Occasionally Enjoy Some Grains
For strict practitioners and true devotees of the Paleo lifestyle, all grains should be avoided. However, The Paleo Diet includes so-called “open meals.”  Of the 21 to 30 meals and snacks a person would typically consume in a week, a few can include food items and ingredients that are usually off limits—like grains.
This “open meal” approach helps to satisfy cravings and facilitates long-term adoption of The Paleo Diet. We call it the 85-15 guideline, where no more than 15 percent of your calories come from non-Paleo foods. See our guide on How to Practice The Paleo Diet, with flexible ways to make it your own.
If you choose to consume ancient grains or any non-Paleo foods, do so with the understanding that our human ancestors 50,000 to 100,000 years ago did not consume modern, highly processed foods or ancient grains. They were strict hunter-gatherers. Yes, they were opportunists who also took advantage of fare such as honey or other seasonal extravagances. But for most of the year, they ate natural meats and seafood, fruits and berries, seeds, and some rooted plants, all minimally processed or cooked.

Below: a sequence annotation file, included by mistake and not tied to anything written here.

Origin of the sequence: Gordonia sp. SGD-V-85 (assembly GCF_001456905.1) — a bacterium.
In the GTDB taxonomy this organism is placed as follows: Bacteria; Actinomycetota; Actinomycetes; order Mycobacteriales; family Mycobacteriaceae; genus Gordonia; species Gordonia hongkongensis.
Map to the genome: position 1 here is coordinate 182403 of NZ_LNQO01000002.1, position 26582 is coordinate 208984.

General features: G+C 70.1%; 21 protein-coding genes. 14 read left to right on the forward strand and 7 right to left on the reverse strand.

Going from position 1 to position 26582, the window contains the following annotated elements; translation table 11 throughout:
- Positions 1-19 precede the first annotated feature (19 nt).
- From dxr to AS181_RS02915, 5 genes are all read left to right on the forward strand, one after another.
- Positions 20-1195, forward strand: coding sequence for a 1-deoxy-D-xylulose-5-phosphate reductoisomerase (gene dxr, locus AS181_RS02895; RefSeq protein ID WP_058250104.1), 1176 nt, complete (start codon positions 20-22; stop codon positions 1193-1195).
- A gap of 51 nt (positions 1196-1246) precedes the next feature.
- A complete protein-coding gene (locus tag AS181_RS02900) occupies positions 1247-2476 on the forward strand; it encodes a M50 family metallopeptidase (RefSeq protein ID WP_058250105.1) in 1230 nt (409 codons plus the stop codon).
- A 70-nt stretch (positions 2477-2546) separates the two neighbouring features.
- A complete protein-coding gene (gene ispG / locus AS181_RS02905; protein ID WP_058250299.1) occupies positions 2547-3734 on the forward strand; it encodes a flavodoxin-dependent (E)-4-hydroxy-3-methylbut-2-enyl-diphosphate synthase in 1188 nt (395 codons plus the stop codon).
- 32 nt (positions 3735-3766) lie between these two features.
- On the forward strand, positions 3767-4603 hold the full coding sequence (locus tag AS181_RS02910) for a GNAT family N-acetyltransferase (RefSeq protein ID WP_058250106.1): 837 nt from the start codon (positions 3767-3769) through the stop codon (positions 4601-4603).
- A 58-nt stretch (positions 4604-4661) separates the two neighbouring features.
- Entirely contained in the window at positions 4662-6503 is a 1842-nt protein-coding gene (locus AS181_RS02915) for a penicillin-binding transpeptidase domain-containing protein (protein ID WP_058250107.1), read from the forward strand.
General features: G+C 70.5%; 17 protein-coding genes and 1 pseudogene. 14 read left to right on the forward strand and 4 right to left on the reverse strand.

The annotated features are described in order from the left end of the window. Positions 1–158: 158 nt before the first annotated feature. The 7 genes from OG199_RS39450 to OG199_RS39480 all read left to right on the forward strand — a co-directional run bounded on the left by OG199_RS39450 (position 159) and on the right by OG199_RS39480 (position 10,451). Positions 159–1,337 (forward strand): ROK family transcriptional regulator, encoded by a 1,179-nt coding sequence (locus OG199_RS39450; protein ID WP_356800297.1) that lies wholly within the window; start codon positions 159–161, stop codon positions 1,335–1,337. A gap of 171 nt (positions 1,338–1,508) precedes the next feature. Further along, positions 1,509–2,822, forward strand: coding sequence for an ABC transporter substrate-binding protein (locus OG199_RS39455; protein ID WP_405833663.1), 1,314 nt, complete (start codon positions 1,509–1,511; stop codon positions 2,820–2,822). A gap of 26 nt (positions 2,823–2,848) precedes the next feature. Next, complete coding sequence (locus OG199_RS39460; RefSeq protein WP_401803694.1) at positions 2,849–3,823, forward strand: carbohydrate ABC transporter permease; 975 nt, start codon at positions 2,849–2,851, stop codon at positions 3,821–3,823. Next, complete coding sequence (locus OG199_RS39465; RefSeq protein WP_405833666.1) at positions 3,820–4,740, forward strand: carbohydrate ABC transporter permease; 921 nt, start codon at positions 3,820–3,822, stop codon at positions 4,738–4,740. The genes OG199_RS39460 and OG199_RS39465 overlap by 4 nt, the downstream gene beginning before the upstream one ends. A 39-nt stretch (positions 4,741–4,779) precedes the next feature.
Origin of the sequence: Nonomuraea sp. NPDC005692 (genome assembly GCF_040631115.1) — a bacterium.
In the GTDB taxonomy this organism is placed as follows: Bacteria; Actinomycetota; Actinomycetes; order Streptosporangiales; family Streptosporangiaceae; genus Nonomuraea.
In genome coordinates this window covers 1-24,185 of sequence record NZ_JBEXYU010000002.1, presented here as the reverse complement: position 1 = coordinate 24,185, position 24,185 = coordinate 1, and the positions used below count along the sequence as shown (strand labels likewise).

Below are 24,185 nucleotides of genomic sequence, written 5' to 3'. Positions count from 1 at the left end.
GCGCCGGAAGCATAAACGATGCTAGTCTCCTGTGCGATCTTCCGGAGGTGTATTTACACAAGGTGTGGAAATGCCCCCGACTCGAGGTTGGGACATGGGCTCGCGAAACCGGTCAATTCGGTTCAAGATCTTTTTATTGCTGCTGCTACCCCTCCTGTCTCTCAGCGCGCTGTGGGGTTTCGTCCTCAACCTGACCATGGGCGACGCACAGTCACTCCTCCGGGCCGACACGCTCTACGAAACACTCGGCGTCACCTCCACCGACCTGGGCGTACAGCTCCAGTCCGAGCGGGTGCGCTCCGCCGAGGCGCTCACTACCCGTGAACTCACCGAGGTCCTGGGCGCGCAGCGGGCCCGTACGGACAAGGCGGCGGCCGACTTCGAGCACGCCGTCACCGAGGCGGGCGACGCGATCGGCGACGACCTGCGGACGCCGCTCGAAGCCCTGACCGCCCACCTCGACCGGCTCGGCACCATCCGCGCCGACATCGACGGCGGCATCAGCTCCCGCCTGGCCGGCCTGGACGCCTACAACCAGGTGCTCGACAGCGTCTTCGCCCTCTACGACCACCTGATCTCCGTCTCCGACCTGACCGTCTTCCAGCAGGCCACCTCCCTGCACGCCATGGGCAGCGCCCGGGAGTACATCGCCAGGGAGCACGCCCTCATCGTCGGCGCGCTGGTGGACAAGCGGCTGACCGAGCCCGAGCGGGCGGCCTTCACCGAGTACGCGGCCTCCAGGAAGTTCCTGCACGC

- Anonymous. 2020. Ancient grains. Wikipedia. https://en.wikipedia.org/wiki/…,amaranth%2C%20buckwheat%2C%20and%20chia
- Anonymous. 2021. Which grain deserves a spot in your survival stockpile?https://www.tactical.com/grain…;
- Hoover, C. 2020. Survival skills: long term food storage of grains. https://skyaboveus.com/wildern…;
- Cordain L. et al. 2005. Origin and evolution of Western diet: health implications for the 21st century. American Journal of Clinical Nutrition 81:341–54. https://academic.oup.com/ajcn/…;
- Cordain, L. 2011. The paleo diet: lose weight and get healthy by eating the foods you were designed to eat. John Wiley and Sons, New York. 266pp.
- USDA. 2020. Nutrient Database: FoodData Central. https://fdc.nal.usda.gov//&nbs…;
- Sobel, A. 2019. What is fortified cereal and is it healthy? https://www.healthline.com/nut…;
- McMillen, M. Undated. Leaky gut syndrome: what is it? https://www.webmd.com/digestiv…;